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The Survivor's Guide to Sex
(1999), Staci Haines
This doesnt look like an Allison Anders movie. Anders, the
writer-director of Gas Food Lodging, Mi Vida Loca and Crazy Town (as well as the clumsy, regrettable rock
n roll valentine Grace Of My Heart), has always
told tough stories about women who are strong because they have to be. Her origins in the
early-80s L.A. punk scene show up clearly in her cinematic styleshe tells her tales
with little or no trickery and no fancy Auteur At Work moves. Anders
stories typically unfold slowly, with a shambling style-of-no-style that sometimes seems
raggedy but always comes together by the end, and most importantly, she shows what needs
to be seen. Nothing is hidden.
This film, by contrast, is almost entirely hidden. The most dramatically crucial moments occur in flash-cuts and near-total darkness. Characters have knowledge they cant quite bring themselves to reveal, so they allude and drop hints and drink to inspire blurted late-night confessions. Everyone is seen from behind bars, through screen doors, or far away through crowds. Theres always something between us and the person were looking at. The film looks like its hiding something, too; its shot in shades of orange and blue, in a nighttime world of underlit bars and ratty motel rooms. This isnt Hollywoodized trailer-park America; Anders knows this territory (she grew up in the films south Florida locations) and she explores the sun-baked ugliness like a child flipping over rocks and watching bugs scatter.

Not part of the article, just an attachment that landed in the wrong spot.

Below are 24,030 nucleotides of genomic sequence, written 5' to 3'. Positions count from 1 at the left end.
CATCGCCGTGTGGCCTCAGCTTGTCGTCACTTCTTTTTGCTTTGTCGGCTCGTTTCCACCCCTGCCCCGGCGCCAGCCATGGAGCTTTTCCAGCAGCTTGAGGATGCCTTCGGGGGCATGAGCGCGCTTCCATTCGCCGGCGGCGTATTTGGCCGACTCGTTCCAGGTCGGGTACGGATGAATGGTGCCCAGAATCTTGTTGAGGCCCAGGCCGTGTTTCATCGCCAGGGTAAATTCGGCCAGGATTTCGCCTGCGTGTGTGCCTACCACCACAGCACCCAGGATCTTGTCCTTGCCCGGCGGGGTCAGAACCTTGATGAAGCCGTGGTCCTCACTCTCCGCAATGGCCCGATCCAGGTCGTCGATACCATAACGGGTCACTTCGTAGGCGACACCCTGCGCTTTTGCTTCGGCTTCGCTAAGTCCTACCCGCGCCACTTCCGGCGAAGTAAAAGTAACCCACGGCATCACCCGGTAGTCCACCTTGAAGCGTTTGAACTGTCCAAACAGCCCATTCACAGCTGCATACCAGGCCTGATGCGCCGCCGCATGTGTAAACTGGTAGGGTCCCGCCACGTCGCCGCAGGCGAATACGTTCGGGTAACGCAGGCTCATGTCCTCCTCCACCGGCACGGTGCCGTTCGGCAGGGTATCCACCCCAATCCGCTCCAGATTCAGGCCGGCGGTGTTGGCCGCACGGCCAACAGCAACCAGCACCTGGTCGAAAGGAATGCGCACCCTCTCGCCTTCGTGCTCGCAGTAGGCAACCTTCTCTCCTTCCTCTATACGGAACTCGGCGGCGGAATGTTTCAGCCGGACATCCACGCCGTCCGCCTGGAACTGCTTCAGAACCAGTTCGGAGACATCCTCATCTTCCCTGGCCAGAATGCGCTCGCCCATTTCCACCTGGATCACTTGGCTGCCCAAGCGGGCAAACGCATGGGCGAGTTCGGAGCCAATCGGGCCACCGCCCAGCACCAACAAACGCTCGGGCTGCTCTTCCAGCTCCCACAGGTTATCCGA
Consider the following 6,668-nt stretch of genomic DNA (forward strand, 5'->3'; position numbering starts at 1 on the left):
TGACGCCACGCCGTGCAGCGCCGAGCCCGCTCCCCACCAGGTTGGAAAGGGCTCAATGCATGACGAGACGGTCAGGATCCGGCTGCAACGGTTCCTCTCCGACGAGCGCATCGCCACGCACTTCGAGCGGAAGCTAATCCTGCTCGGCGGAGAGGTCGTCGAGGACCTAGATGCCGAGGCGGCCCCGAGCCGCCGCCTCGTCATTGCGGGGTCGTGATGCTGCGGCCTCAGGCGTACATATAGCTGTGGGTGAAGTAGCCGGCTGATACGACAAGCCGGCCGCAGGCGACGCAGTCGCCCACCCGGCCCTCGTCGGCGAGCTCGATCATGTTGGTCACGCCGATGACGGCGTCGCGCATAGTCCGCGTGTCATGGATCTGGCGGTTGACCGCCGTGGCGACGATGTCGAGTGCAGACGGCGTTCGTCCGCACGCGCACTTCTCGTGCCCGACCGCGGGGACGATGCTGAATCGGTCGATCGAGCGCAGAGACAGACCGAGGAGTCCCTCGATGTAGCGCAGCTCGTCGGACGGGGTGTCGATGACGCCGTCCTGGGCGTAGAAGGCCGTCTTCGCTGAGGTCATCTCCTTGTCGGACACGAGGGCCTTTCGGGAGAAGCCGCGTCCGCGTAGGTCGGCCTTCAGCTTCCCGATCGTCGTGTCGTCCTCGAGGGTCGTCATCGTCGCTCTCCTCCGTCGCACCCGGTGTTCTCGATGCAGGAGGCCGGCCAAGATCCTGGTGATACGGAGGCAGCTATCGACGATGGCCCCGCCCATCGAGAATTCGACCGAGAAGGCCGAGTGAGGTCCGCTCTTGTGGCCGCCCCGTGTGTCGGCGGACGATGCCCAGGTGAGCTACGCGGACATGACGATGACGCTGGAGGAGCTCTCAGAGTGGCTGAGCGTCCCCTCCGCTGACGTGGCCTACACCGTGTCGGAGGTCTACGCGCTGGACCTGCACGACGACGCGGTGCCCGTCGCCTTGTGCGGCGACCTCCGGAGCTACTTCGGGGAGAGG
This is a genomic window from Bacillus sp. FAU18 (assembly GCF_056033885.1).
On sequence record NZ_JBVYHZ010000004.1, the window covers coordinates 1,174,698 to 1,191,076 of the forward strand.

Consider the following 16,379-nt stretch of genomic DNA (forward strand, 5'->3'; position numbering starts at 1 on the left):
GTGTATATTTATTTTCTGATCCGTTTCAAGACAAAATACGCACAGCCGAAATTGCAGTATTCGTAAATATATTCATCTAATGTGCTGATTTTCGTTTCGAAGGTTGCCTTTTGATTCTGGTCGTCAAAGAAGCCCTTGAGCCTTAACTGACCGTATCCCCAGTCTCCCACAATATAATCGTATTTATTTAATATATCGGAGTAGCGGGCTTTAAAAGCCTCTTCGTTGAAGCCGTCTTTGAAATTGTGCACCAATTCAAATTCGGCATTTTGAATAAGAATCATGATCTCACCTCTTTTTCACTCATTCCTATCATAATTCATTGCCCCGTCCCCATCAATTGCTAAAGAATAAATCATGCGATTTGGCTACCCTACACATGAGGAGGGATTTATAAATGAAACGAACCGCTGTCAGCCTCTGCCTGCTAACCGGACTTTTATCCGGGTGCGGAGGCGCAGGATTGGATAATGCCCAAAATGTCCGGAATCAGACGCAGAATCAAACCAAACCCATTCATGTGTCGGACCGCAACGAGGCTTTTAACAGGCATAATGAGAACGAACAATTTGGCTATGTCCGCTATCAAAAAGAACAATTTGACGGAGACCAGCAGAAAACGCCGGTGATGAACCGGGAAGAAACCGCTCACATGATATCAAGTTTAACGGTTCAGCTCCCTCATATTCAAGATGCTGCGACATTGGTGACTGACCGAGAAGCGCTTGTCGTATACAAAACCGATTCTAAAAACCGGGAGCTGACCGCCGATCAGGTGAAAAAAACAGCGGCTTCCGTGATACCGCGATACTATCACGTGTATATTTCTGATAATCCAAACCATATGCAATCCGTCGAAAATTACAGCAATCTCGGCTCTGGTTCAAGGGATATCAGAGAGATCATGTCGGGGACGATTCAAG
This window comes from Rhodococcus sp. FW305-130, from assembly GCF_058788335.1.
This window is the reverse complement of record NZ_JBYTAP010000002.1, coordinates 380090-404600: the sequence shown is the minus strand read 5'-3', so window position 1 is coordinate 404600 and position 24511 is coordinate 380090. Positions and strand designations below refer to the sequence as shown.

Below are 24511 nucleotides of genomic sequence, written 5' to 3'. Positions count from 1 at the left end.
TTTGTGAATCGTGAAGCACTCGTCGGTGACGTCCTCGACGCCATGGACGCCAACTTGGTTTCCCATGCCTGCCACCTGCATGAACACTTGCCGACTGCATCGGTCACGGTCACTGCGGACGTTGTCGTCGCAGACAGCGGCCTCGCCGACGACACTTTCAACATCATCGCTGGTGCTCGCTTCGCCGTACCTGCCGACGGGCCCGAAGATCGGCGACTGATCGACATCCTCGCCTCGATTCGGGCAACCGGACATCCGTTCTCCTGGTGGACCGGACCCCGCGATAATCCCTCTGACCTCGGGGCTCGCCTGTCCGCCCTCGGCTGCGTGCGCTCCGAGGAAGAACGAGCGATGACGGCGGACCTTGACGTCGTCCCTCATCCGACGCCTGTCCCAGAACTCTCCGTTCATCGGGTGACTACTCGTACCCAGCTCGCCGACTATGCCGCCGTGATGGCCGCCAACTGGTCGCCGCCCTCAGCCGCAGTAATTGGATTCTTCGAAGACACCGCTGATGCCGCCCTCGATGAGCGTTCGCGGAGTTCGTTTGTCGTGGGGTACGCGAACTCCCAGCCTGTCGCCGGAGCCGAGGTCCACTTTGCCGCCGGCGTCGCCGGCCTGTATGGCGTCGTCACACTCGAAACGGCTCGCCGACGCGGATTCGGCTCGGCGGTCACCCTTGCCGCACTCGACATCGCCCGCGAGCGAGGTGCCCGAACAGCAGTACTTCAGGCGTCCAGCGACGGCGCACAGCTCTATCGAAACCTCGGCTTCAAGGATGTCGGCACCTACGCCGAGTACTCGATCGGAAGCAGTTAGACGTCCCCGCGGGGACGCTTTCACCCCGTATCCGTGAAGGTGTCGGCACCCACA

Things Behind The Sun is the story of Shelly (Kim Dickens), a rock singer whose best-known song is the story of her rape. Owen, a childhood friend turned rock journalist, comes back to town to profile her, and to heal her and himself. He knows who raped her, even if she doesnt. The writing is simple but never facile. Anders characters speak their minds, but they never make speeches. Even the expected scene of Shelly recounting the attack isnt handled in a maudlin or ordinary TV-movie way. While the flashback footage featuring the younger versions of the characters is direct and brutal, theres none of the barely-concealed pedophilic lust that someone like Larry Clark (Kids) might have brought to this material. There are a few sex scenes here, none of them played for titillation. The sexual incident at the heart of the movie has altered every major character and has colored their other sexual interactions. Anders makes the point without belaboring it and without exploiting it for a turn-on.
Dickens (The Gift, Hollow Man) as Shelly, the boozing, sexually promiscuous singer, is brilliant, tough, and note-perfect, much more than a collection of warmed-over Janis Joplin cliches (unlike, say, Jennifer Jason Leighs similar character in the awful Georgia). Don Cheadle (Swordfish, Traffic) plays Shellys manager and ex-lover, and does some of his best work ever. When he finds out Owens connection to Shelly, and explodes in (and all over) his kitchen, its a performance most directors would kill for, and would probably push right over the top with music cues and zooms. Instead, Anders lets the scene play out with almost Jarmusch-like restraint, and the results are incredibly powerful.
Things Behind the Sun is a beautifully filmed (very wide-screen) film which looks like it was picked up by cable after failing to gain theatrical distribution. If thats the case, Showtime should be extremely proud of their acquisition. If they in fact commissioned Things Behind The Sun, they are definitely to be congratulated. This is a great film.
- Phil Freeman